Jess has recently broken up with Nate (played by Brandon Micheal Hall), who is in love with Jess, but she doesn’t feel the same way. She tells Nate that one of the reasons why she wants to end their relationship is that she doesn’t know where she will be a year from now. Shortly after the breakup, Jess gets some happy news: She’s pregnant as a surrogate for Josh and Aaron.

The three friends celebrate over dinner and make plans for the arrival of the baby. They all fit the profile of young, educated urban professionals in New York City who consider themselves to be politically liberal and socially conscious. Jess and Josh have known each other since they were students at Sarah Lawrence College. Aaron is an attorney at a law firm.

Jess comes from an upper-middle-class family that has expected her to be a high achiever. She and her mother are connected to the Ivy League: Jess has a master’s degree from Columbia, while her outspoken mother Karen Weatherston-Harris (played by Tonya Pinkins, in a scene-stealing performance) is a dean at Yale University. Jess’ immediate family also includes her father Stephen Harris (played by Leon Addison Brown) and her older sister Samantha (played by Eboni Booth).

When Jess breaks the news about the pregnancy to her mother and sister over a meal at restaurant, Karen is skeptical about how well the arrangement will go. Jess explains that even though it’s illegal in New York state to pay women to be surrogates, it’s legal to cover all of the surrogate’s expenses during the pregnancy, which is the deal that Jess has with Josh and Aaron. Jess convinces Karen that she’s doing the right thing because the surrogacy is what Jess, Josh and Aaron want, and all three of them are happy about it.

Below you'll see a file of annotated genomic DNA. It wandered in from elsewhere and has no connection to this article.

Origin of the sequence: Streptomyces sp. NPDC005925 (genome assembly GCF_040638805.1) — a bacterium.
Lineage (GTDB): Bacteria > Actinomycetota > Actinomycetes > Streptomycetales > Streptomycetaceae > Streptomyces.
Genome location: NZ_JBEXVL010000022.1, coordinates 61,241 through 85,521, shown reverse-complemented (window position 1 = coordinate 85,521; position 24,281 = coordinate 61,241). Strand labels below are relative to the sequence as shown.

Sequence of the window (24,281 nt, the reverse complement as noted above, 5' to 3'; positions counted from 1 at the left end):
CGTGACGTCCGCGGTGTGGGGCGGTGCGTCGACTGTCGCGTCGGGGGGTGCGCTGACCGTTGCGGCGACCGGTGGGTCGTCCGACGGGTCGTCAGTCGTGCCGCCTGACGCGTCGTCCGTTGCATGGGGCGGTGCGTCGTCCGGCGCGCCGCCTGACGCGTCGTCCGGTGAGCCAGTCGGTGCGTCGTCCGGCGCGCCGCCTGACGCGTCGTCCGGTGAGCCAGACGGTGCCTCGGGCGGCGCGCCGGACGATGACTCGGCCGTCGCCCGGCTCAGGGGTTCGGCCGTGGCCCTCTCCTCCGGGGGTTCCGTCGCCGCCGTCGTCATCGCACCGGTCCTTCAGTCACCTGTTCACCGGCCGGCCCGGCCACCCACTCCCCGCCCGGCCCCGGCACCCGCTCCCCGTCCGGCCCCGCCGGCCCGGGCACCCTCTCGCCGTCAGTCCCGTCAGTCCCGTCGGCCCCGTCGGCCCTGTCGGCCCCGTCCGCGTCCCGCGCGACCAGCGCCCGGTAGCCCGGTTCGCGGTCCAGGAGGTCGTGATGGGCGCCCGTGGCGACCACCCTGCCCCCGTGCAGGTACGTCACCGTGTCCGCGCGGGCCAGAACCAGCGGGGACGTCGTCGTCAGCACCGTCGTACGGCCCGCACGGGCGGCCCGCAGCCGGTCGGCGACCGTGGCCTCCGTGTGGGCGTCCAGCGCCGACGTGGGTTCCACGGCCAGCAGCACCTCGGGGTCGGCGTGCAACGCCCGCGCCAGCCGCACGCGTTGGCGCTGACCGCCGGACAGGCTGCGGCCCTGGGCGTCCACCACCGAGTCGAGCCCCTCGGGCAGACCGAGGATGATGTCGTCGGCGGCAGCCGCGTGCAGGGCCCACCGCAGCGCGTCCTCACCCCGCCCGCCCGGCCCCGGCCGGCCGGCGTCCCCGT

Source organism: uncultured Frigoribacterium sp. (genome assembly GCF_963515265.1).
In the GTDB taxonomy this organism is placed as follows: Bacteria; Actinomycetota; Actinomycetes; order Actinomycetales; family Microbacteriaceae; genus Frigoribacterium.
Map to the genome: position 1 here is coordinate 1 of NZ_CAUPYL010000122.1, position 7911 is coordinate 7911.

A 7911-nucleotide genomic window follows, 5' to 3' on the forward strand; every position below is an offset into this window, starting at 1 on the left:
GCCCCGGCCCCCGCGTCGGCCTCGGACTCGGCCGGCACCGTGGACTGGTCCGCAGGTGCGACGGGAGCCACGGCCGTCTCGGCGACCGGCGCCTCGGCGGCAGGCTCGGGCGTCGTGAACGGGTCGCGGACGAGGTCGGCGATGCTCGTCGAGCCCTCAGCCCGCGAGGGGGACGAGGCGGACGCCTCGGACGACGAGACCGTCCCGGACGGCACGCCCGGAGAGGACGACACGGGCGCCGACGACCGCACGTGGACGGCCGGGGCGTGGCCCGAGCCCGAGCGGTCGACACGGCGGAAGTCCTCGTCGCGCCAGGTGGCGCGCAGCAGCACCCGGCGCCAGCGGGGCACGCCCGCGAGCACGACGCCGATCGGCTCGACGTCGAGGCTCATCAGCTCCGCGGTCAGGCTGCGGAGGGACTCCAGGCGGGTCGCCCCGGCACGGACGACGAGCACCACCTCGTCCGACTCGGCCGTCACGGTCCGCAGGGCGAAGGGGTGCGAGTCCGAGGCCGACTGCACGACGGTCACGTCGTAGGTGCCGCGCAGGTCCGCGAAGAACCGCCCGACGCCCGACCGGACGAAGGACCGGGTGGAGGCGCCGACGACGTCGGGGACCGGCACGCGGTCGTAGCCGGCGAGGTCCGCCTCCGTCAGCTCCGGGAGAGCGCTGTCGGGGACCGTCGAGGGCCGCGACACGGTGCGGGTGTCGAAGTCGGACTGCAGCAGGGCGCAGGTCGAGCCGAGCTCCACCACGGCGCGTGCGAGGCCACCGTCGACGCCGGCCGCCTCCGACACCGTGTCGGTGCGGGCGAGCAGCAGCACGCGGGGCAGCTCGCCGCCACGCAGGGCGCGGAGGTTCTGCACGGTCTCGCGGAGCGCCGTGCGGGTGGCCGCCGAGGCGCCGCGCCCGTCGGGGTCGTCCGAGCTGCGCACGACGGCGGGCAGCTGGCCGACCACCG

But then, there’s an unexpected diagnosis 12 weeks into the pregnancy: The unborn child has Down syndrome. This diagnosis sets in motion a series of events that make Jess, Josh and Aaron question many things about themselves, their friendship and being the parent to a child who doesn’t fit the ideal standard of “healthy.”

Taking care of a special-needs child is a subject that needs to be handled carefully in a movie, or it could risk coming off as either too condescending or too insensitive. Luckily, Hersh’s screenplay for “The Surrogate” is so well-written that it shows different sides of this very complex issue. Jess, Josh and Aaron react in three very different ways.